Is What’s On T.V Worse Than What’s On The Bookshelf?

Well like a lot of you, I read that article on WSJ, wanting to respond but not really knowing how. Needles to say the article was a bit sensational this of course is my opinion. I am a writer, although I don’t write YA as an avid reader I enjoy the genre. So my thing with this whole mom walks into a book store and can’t find anything on the shelf for her thirteen year old daughter to read is crap, sorry. Chances are the very book that convinced that woman to walk out of the bookstore, her daughter probably has already
1.      Heard off and wants to read
2.      Thanks to a friend at school has probably already read it. Who didn’t swap book in school?
Who didn’t spend the lunch hour reading something you wouldn’t want you parents to catch you reading, huh?
Kids these days are a lot smarter then we probably were when we were 13, I have learned things from that particular age group that I could not have imagined knowing back then. The thing is we should concentrate on the fact that kids are reading period. What they read can be controlled, but if kids have a good communication system at home then they will make good decisions.
Why worry so much about what is on bookshelves in the libraries or in the bookstore and not pay that much attention to what your child is watching on television. There are shows out there that are violent, that have sexual content and deal with sensitive matters just as much as the books being sold today do. Think of something such as 90210 for example, every topic that ever been explored on that show has been written about in some book or another. So are you going to let your daughter or son watch a show that deals with homosexuality, drugs and sex that on that show has not always been consensual. I ask, what’s the difference? These days you either watch it or you read about it.
Some of the issues being written about are very real, obstacles that most girls and boys face every day and if reading one book can help one child overcome his or her struggles then that book was worth the read. Speak to your children, be honest and open with them, teach them what you would like them to learn if it worries you what they will learn from others.
For me personally it was that openness, my brother and sisters shared with my parents when we younger that enabled us to become the people we are today, the type of people that have made responsible decisions. I read Are You There God, It’s Me Margaret, hell I read Flowers In The Attic which in the 80’s when I first read was a pretty controversial book, none of those scarred me, I didn’t ever meet anyone who had read the book and go do the things written about in it.
The bottom line is that our kids will not be sent to the hunger games, your daughter will not befriend a werewolf, or fall in love with a vampire, the beauty about books is that they are stories and it’s those stories that we want to devour and enjoy and share with friends.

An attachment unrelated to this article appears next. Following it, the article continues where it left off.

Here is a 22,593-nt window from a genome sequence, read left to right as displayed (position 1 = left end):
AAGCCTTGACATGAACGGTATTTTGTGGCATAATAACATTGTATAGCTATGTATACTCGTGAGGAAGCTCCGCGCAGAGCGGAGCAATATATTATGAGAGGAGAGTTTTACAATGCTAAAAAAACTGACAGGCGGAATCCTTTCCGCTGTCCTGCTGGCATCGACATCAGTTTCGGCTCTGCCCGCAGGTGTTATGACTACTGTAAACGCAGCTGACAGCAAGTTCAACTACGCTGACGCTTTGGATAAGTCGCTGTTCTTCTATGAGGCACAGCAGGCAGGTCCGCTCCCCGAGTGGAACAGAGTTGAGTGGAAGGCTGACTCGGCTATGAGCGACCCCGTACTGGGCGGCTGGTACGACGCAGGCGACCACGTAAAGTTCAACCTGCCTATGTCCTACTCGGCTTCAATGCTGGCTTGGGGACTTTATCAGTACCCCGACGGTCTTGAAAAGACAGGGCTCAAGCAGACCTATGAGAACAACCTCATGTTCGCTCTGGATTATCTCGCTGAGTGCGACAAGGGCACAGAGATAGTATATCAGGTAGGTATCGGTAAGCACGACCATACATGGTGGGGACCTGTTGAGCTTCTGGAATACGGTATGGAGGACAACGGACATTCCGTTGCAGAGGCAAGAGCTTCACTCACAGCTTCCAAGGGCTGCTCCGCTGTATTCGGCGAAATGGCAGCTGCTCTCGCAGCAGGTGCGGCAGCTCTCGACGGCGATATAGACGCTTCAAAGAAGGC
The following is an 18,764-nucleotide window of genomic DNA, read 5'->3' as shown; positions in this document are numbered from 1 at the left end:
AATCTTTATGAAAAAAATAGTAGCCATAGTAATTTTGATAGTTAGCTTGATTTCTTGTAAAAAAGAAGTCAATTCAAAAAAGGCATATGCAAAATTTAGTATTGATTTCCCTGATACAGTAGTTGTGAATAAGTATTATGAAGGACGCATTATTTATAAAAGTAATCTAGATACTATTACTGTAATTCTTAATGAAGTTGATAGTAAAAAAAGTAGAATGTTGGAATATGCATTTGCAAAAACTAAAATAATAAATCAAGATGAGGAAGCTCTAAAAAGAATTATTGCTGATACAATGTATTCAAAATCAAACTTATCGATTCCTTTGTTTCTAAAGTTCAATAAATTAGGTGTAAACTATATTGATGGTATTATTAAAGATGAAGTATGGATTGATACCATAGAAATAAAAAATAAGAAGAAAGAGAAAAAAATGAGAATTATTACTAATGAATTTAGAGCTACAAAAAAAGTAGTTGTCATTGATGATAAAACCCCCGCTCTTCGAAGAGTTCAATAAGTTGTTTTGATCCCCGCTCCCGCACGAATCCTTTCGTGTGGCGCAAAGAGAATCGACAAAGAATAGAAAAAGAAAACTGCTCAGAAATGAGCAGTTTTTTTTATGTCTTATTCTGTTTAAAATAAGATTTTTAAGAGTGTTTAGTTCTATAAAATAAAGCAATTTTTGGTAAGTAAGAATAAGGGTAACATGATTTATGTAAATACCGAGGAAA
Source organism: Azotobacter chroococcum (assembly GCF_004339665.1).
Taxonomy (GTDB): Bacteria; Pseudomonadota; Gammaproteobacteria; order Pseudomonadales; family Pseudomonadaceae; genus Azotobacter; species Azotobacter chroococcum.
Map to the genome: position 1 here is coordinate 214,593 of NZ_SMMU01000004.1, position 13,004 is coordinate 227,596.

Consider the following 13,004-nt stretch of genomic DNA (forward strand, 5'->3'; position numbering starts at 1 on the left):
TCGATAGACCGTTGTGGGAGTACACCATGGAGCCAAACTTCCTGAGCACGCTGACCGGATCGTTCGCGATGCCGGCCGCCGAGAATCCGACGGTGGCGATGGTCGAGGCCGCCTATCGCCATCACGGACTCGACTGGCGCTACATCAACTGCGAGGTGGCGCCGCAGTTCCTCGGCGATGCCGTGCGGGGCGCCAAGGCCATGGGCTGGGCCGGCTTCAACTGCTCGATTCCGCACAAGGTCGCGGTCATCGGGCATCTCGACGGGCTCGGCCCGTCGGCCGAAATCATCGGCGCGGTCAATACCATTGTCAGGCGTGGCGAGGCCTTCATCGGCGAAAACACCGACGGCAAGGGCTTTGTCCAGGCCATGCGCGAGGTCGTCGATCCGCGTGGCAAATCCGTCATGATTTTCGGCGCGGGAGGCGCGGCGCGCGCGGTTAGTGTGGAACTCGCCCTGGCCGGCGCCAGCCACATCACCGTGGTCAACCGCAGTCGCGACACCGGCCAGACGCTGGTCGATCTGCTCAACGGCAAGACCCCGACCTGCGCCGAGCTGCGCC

Happy Reading Everyone!
So tell me what books do you remember reading as a child? Any you found too racy and hid from your parents?

4 thoughts on “Is What’s On T.V Worse Than What’s On The Bookshelf?

  1. I read some really horrible books when I was a teen. Books that had me up at night for the horror and red-faced because of the sex scenes. Kids need outlets. They need to be exposed to things so they can take all the lessons mom and dad give them and apply them to the real world. Flowers in the attic…ah, what a bunch of trash that was. But I loved it. I wouldn't want my daughter to read it, but I loved it. Read a lot of VC Andrews in fact. I think if people spend a lot less time telling everyone else what to do or not to do then we wouldn't have a bunch of entitled teens running around who need to be coddled into making the right decisions rather than kids with common sense and courtesy who read a book like Hunger Games and see it for what its worth. Entertainment and one person's expression.Off soap box now. 😉


  2. Geez… an acquaintance of mine actually *writes* books covering modern-day teenage problems (drugs, homophobia, abusive relationships, …), which are read in schools and for which she participates in class projects and stuff. And I think there is still enough “sunshine and pink flowers” literature out there for everyone who wishes to read it (or have their children read it).

    I never much liked children's books. My first book was a kid-friendly version of the bible (I wonder why we had it in the first place!), and the second was an adult horror anthology. I loved reading historical fiction, horror, adventures – at the age of eight, I read “The Count of Monte Christo”, which is still one of my favorite books and deals with some horrible stuff. I also love Sherlock Holmes and some novels written by Stephen King (although I think he starts to repeat himself if you read enough books in a row). My taste hasn't changed much since. ^^


  3. Crobl005 I read lots of books with adult content when I was a kid, I used to sneak Danielle Steel all the time… I loved them!

    Diana – like you I loved Flowers In The Attic, looking back now I can't believe I read that. People so need to lighten up!

    Diandra _ I read Stephen King too, although I have only read The Shining afetr every chapter I could not get to sleep, I must have been 12 or 13.

    That the end of the day not matter waht age you are it's all about preference… Kids and Adults will ready whatever thier friends are reading.


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